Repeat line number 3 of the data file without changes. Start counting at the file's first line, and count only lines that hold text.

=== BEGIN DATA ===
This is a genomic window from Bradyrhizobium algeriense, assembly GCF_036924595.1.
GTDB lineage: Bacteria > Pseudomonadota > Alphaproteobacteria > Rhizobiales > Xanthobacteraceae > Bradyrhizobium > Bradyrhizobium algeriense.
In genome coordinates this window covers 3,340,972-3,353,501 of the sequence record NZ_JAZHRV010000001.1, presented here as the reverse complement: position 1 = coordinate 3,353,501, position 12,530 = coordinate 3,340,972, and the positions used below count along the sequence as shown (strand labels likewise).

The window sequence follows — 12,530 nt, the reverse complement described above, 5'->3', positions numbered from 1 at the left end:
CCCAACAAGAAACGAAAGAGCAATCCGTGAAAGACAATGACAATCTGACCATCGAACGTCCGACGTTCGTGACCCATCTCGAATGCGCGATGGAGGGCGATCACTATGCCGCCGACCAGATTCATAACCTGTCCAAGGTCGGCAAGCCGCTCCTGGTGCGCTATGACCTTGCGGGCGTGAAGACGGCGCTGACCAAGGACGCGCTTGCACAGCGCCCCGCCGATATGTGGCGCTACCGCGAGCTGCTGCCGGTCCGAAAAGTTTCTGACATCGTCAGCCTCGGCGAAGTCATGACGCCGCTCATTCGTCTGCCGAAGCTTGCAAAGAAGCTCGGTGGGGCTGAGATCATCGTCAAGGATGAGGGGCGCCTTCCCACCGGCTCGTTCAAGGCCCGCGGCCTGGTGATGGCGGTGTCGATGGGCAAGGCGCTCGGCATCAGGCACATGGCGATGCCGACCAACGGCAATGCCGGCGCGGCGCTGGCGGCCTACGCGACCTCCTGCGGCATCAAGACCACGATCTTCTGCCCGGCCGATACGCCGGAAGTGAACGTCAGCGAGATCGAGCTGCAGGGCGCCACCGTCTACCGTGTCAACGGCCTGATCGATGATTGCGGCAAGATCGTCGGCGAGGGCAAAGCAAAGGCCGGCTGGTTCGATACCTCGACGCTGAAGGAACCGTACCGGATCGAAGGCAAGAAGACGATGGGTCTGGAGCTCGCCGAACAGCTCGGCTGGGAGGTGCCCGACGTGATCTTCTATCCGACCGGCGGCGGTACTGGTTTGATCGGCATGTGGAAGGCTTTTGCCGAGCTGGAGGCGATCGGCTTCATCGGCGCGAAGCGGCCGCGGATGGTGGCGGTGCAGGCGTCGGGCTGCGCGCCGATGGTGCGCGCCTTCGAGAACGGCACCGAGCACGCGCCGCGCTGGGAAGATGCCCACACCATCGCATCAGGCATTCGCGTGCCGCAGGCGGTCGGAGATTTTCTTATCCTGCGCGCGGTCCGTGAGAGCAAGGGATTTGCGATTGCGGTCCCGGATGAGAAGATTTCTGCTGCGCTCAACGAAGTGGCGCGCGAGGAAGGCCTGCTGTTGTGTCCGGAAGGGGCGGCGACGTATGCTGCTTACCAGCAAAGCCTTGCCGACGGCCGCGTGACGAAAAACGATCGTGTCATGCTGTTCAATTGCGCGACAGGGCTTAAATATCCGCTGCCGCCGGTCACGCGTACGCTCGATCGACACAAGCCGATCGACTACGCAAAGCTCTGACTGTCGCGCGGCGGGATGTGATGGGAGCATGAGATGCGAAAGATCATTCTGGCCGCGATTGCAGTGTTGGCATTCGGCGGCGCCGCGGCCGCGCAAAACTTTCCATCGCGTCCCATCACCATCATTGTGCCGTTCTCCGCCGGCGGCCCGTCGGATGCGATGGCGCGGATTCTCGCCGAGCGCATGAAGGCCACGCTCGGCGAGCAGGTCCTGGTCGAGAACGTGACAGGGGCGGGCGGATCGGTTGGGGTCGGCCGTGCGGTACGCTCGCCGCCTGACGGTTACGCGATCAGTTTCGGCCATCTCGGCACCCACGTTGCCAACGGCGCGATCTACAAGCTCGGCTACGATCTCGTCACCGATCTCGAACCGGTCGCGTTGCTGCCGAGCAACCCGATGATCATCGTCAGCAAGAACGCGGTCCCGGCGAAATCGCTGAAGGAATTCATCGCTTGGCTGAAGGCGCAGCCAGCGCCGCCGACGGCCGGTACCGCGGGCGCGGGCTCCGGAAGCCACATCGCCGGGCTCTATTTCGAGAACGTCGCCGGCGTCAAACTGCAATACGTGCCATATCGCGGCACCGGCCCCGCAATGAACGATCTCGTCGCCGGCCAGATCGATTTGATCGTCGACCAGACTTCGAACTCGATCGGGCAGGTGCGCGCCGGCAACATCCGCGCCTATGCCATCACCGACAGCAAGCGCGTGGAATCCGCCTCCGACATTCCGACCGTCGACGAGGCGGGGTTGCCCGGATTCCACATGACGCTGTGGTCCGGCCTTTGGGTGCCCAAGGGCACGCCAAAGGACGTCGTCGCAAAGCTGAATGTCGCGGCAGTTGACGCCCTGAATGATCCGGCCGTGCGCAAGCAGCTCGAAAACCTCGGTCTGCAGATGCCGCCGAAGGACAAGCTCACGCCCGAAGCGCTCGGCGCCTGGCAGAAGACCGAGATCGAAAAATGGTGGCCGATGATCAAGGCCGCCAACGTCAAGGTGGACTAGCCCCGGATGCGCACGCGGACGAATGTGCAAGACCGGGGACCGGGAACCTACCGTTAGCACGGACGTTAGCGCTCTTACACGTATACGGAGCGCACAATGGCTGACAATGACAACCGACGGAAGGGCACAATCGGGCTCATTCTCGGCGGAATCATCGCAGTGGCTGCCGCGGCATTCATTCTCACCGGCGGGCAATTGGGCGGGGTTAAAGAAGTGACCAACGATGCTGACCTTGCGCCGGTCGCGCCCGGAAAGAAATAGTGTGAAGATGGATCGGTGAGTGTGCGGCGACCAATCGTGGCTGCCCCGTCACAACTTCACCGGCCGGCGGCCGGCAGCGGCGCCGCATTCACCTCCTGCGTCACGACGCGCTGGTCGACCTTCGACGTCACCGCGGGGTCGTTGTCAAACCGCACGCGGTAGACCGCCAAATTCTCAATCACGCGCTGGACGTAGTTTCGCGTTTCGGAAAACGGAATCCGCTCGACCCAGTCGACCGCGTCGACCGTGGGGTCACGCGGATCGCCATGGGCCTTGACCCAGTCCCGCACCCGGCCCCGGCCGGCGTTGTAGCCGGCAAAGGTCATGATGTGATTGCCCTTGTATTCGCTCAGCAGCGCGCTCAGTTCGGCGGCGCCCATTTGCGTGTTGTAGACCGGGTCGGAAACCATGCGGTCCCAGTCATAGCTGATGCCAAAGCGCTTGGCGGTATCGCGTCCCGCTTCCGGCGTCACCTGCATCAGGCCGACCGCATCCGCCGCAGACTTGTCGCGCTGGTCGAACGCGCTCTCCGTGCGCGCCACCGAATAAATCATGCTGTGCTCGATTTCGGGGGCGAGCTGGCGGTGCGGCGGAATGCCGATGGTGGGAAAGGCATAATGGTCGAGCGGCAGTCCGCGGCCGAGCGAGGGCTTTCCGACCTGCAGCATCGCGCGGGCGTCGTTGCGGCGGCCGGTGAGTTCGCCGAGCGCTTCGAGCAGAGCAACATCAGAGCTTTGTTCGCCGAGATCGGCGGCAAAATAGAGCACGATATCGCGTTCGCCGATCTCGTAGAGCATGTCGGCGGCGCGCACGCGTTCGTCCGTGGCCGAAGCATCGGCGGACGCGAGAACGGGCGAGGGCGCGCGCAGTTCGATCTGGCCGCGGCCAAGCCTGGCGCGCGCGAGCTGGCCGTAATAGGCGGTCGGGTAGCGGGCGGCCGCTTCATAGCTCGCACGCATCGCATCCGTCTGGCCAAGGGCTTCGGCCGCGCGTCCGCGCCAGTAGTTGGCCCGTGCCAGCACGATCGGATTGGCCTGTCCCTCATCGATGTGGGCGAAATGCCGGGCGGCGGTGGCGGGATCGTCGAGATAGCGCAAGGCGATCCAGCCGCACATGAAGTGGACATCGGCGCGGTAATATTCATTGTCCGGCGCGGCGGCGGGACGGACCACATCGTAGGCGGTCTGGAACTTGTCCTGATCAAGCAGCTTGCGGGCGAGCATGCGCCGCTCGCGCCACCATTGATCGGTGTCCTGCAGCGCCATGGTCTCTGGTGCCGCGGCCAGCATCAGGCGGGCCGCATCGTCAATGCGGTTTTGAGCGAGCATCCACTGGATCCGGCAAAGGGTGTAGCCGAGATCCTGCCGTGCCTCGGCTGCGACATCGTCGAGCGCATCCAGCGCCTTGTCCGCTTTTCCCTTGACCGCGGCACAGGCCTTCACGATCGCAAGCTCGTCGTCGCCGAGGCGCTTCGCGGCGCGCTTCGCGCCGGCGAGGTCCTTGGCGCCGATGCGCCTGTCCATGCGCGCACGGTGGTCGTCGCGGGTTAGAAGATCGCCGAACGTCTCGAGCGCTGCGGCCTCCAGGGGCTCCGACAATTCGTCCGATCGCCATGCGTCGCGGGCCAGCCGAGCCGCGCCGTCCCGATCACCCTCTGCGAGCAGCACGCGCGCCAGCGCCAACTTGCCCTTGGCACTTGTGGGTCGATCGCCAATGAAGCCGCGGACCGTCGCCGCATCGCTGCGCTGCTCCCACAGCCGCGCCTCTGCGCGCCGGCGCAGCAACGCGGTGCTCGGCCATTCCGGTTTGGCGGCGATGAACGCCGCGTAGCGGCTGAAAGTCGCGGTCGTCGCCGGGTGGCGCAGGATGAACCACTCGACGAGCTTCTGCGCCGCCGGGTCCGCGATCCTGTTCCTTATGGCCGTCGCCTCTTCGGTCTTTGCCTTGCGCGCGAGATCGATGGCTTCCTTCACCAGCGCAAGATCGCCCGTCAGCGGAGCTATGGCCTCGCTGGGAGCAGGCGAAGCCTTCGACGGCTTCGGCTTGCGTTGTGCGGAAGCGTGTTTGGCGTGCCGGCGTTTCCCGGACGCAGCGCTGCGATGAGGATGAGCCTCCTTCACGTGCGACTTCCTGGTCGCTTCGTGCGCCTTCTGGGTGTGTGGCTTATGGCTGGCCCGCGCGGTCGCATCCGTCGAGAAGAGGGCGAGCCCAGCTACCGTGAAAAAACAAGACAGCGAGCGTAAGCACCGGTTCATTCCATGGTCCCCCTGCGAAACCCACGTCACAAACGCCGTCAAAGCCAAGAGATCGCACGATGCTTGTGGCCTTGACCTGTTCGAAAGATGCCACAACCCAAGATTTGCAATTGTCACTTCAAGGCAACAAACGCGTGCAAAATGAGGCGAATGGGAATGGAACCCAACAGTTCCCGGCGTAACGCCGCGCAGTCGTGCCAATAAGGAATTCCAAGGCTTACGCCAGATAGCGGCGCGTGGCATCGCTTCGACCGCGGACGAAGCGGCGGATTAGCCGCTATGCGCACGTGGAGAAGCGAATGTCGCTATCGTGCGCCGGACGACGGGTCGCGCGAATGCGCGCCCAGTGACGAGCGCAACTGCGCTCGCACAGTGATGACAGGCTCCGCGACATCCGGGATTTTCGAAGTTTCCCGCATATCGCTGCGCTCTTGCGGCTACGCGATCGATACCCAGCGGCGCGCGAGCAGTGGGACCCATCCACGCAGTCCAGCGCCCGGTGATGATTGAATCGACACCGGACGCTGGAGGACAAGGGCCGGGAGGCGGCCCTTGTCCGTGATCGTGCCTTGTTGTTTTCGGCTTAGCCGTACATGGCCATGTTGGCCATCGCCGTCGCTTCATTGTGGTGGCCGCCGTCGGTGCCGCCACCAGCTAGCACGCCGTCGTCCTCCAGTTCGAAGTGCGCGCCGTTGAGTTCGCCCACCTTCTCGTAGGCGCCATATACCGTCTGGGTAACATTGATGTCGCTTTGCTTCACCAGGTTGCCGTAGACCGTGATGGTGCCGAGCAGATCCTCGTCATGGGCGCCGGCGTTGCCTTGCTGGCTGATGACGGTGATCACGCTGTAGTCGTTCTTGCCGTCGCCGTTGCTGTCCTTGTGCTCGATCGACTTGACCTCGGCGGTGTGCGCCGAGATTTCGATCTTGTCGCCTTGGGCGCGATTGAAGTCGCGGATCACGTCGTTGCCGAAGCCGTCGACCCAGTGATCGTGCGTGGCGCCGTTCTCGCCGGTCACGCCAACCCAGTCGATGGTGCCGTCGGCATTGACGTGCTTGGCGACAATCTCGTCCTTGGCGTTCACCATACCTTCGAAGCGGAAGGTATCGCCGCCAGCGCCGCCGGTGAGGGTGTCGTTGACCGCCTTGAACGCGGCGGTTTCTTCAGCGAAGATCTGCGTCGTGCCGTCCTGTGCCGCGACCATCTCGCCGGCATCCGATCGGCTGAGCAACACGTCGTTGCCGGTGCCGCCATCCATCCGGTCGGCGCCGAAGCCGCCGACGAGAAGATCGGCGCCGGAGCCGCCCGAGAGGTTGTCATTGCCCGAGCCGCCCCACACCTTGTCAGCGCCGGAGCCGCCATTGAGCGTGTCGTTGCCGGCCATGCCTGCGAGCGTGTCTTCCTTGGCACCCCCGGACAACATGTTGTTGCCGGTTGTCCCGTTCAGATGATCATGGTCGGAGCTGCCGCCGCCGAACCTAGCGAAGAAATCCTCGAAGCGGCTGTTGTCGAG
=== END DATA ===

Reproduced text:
In genome coordinates this window covers 3,340,972-3,353,501 of the sequence record NZ_JAZHRV010000001.1, presented here as the reverse complement: position 1 = coordinate 3,353,501, position 12,530 = coordinate 3,340,972, and the positions used below count along the sequence as shown (strand labels likewise).